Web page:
The significance of the study was to examine intentional strategies to improve school climate relative to student school success as measured by academic achievement, attendance, and student behavior. It was important to understand how student school success was affected by factors related to school climate improvement such as leadership and change processes, initiatives to improve student sense of safety and connectedness, and factors such as time, relationships, grade span, and alignment in academic focus. Understanding how school climate could promote student school success was significant in this study, as was an understanding of the differences between school culture and climate to clarify the interchangeable use of these terms. A review of literature presented culture as beliefs, norms, values, ceremonies, and rituals, while climate was presented as measurable effects related to programs, practices, and structures within the school setting.
The problem at the school of study was that student surveys indicated significant concerns with school safety and belonging, and the school had consistently failed to meet adequate academic progress. The success of the students at the mid-western suburban school of 730 students required that school leaders and staff understand the compelling nature of the school’s data in order to motivate change, and to understand the process for change and the resources needed to improve school climate and student school success. Efforts to bring about school climate change in this study consisted of an intentional, integrated, and multi-faceted approach of leadership influence in improving age appropriate school climate, improving adult and student relationships through climate improvement initiatives, and increased and aligned academic focus.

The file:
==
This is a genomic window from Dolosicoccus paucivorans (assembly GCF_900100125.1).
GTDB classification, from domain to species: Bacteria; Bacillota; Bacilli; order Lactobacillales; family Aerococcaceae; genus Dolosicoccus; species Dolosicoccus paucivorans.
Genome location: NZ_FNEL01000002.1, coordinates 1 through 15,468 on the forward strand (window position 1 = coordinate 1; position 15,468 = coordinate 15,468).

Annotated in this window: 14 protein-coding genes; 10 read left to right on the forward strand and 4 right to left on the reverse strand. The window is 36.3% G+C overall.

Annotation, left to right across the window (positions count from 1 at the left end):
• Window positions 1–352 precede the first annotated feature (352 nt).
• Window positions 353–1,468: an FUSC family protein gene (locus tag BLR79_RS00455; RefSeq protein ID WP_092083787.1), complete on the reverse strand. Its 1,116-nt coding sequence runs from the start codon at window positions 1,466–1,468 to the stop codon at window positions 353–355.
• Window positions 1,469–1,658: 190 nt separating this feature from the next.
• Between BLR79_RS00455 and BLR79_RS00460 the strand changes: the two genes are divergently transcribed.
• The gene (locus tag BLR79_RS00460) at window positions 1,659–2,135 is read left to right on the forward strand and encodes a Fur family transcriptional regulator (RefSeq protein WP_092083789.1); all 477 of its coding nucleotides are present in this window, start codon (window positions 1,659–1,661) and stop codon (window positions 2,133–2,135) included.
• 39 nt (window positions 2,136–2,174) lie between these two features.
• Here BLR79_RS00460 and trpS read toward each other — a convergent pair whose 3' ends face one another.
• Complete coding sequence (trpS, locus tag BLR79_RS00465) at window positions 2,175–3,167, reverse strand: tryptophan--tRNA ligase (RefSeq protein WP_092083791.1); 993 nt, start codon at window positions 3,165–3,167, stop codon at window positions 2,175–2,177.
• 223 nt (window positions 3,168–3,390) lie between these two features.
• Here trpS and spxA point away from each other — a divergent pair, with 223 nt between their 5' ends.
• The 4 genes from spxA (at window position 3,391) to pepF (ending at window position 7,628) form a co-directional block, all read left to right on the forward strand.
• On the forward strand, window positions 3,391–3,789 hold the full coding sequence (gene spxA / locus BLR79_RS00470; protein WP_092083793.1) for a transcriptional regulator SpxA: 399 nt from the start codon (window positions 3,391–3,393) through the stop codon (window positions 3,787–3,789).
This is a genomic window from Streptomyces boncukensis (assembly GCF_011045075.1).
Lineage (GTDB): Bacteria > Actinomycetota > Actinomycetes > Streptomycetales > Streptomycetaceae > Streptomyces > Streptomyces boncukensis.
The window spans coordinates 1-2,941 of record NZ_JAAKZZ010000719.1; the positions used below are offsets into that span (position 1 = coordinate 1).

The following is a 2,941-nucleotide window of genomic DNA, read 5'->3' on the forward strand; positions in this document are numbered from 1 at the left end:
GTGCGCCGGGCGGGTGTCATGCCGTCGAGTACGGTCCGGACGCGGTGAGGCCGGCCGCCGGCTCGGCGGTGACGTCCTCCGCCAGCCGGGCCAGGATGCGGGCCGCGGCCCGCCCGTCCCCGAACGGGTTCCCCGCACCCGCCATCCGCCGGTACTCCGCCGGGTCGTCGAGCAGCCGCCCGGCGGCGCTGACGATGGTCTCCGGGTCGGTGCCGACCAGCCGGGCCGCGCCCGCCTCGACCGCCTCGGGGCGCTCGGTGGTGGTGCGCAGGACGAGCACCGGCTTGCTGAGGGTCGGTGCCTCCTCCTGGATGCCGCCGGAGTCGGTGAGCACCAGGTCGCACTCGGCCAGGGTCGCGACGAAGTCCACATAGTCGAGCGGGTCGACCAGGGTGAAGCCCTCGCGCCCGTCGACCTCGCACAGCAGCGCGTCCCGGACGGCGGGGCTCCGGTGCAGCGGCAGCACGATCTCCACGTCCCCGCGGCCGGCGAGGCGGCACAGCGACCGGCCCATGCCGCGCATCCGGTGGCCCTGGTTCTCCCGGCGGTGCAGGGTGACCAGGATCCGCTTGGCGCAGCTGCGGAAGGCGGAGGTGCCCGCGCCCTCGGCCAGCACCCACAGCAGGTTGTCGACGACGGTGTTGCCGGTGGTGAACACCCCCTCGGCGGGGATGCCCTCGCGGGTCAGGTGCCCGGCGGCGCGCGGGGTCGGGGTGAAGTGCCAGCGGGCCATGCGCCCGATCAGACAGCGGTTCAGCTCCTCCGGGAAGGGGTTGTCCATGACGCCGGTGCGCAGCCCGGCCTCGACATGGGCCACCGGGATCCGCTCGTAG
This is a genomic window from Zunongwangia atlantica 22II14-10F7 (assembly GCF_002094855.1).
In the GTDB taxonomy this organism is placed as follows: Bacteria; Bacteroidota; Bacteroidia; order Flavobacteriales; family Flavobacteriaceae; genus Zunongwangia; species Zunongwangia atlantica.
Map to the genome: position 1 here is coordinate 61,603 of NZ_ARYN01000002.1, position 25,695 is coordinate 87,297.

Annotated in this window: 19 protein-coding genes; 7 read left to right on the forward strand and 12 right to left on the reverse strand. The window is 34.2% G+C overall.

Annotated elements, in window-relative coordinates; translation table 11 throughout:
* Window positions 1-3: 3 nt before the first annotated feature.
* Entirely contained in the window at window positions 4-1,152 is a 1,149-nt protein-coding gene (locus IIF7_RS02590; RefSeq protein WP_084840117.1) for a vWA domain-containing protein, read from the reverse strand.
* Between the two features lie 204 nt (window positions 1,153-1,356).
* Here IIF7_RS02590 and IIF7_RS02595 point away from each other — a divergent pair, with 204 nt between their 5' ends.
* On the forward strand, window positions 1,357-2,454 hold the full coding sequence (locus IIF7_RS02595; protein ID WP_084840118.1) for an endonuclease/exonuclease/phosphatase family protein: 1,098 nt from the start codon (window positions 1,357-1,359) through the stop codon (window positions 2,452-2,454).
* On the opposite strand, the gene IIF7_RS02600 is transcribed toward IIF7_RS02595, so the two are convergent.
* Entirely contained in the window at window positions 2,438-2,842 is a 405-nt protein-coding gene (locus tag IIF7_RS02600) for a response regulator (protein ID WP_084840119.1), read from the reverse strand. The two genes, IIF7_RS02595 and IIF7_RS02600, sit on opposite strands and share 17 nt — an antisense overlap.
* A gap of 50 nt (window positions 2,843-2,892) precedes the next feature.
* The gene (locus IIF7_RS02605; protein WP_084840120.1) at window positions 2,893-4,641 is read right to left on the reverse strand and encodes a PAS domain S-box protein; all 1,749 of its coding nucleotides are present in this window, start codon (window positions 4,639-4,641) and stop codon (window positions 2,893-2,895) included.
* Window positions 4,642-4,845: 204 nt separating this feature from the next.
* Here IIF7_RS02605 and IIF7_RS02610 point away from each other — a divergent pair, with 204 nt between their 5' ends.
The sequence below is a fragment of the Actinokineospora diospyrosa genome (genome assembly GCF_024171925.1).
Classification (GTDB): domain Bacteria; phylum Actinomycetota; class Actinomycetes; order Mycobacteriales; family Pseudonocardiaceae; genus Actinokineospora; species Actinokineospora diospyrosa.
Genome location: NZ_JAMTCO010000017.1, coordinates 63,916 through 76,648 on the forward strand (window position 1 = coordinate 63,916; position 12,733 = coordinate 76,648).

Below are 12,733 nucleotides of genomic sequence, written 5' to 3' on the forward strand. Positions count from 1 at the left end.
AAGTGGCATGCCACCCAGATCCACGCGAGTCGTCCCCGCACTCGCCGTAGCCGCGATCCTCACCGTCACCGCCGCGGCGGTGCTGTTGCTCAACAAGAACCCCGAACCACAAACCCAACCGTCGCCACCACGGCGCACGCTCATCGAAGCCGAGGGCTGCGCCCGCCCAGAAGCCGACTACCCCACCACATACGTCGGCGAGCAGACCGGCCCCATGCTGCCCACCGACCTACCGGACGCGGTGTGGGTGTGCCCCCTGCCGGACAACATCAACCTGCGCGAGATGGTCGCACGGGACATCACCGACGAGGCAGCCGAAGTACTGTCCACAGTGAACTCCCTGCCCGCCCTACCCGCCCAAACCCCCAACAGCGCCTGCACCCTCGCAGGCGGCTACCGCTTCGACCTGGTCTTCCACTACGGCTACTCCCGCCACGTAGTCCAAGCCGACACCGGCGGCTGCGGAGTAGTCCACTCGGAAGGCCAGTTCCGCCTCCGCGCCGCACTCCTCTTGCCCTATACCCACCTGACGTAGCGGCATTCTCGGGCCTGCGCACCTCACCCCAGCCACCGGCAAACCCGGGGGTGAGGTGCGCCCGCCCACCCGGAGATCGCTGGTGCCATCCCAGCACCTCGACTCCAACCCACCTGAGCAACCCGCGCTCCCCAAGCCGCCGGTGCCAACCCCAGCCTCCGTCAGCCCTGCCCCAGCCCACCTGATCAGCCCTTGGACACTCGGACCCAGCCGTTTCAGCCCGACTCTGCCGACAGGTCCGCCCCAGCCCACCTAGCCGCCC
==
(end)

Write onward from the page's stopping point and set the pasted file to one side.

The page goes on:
The results were that the intentional, multi-faceted, and integrated approach to school climate change at the school of study led to measurable improvement in indicators of school climate. The climate improvement accompanied statistically significant improvement in student school success after the first year and into the second year of the study, as measured by indicators of improved academic achievement, decreased discipline incidents, and improved attendance rates. Because of the limited scope of the study, further investigation of this intentional, multi-faceted, and integrated approach is recommended.
|Commitee:||Leavitt, Lynda, Weir, Graham|
|School Location:||United States -- Missouri|
|Source:||DAI-A 72/07, Dissertation Abstracts International|
|Keywords:||Connectedness, School climate, School culture, Student success|
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